Time management is arguably the most important skill for post-secondary students. Many students finally get to move away from home and live away from their parents. But with all the freedom of independence and the added stress of college/university, procrastination becomes much more common. Especially during online classes, staring at a screen all day isn’t making it any easier. Here are some tips that can help you better manage your time and productivity:
Make a To-Do List
If you have a lot of assignments piled up, you might want to write them down. You don’t need a detailed calendar (we’re not discouraging it though), just a list of things you need to do and when you need to finish them. From there, you might want to prioritize if the list is long or some of them are due sooner than others. There’s no way you’ll forget and second guess yourself when you have it written down, like getting groceries.
Making a to-do list also helps you estimate how much time you’ll need to finish everything on it. If there’s a lot on it, it could be a good idea to get started early.
One Thing at a Time
We all know that multitasking doesn’t help productivity, our parents and teachers tell us that every time we do it. We understand that might be hard to do when you’ve left everything to the last second, but it’s still better to give one task 100% of your attention. Plus thinking about all the other assignments piled up while working on the task at hand doesn’t exactly do anything to motivate you.
If you’re still having trouble, break your task into components and focus on the current one. Read the textbook first, take some notes and then participate in the discussion board.
As we start post-secondary, things get more complicated and the assignments tend to take longer. Don’t expect to finish a lab report in under an hour, and don’t expect that you’ll suddenly have the resolve and motivation to study for 8 hours straight when you have been spending most of your time on Netflix and youtube for the past 2 weeks.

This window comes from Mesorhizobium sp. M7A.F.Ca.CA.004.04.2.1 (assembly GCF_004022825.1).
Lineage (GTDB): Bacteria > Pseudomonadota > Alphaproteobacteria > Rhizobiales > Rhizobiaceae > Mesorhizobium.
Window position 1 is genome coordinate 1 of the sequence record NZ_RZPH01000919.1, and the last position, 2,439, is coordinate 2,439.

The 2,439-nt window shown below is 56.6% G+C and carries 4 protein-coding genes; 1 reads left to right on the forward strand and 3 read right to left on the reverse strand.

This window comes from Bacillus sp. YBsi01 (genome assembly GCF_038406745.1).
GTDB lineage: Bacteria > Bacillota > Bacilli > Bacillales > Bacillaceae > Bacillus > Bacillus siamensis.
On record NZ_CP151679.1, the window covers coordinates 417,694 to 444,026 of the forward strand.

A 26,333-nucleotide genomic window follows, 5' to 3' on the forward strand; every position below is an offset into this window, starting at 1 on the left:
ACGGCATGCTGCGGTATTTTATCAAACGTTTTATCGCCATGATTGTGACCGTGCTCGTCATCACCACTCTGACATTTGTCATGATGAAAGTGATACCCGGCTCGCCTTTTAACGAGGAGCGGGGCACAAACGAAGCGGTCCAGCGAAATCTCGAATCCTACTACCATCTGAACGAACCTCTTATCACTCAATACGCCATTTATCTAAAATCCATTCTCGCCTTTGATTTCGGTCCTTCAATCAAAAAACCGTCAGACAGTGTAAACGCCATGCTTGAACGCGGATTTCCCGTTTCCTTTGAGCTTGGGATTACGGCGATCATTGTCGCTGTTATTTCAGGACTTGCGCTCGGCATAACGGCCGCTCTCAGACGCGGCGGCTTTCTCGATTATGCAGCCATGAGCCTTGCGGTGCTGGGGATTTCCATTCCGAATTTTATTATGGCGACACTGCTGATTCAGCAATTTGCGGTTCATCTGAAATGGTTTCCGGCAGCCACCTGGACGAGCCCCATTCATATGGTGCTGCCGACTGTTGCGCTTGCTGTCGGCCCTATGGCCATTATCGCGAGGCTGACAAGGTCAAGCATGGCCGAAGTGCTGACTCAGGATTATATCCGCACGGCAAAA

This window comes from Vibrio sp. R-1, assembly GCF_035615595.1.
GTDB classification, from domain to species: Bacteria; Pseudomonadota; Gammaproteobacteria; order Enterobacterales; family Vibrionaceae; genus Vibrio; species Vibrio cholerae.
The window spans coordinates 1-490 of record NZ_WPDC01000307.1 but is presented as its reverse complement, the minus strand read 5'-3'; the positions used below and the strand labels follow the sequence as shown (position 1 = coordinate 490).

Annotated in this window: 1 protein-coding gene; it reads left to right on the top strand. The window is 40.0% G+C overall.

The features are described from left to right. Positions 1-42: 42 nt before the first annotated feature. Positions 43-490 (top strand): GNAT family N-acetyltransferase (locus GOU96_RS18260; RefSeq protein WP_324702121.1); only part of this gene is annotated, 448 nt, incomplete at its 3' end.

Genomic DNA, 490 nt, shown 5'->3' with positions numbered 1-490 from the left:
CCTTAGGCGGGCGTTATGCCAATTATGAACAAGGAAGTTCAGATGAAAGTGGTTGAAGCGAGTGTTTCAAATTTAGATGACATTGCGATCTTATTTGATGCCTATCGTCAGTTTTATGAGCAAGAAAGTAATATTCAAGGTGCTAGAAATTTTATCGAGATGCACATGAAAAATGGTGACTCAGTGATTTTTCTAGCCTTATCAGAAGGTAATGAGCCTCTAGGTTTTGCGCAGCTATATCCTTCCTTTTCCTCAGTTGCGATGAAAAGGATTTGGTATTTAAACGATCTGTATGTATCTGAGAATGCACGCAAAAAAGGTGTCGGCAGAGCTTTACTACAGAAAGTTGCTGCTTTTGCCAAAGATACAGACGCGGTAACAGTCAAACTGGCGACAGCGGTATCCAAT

Make a realistic estimate of how long each task will take and go from there. But also remember things often take longer than you initially expected. If you haven’t been productive as of late, it’s wise to get started early.
Organize Your Study Space
Can’t expect to be productive and get things done when your desk reeks of tardiness. Thus, it’s also important to work in an organized and optimal environment. Clean your desk, put those pens back in the pen holder, throw away those water bottles that have been sitting in the corner for days, and make some room. This also applies to your laptop and online learning, clean your screen and keyboard, close all those unnecessary tabs and organize your documents, pdfs, or whatever in neat folders.
Proper rewards for your outstanding achievements are very necessary to reinforce productivity and avoid burnout. Did you finish your assignment in one sitting? Get back to that series you’ve been binging (if time permits) or go outside for a walk. Give yourself some time to reboot and recover, start again fresh whenever you’re ready for more.
Get Enough Sleep
Everyone tells you that sleep is important, well it really is. As much as we all love pulling all-nighters, they result in less productivity in the long term. You’ve probably heard many studies about how sleep deprivation negatively impacts cognitive performance and how driving while fatigued is a criminal offense. Sleep deprivation is also a tactic used in interrogation, if it is used to interrogate people, it can’t possibly be good for you. The moral is, try to get 8 hours of sleep.
Post-secondary exposes us to a huge variety of new opportunities (although not so much currently) and responsibilities. Whether that’s meeting new people and learning new things through clubs, or working an extra night shift at your part-time job, all of which take up considerable amounts of time. But our days aren’t getting any longer, so learn to say “no”.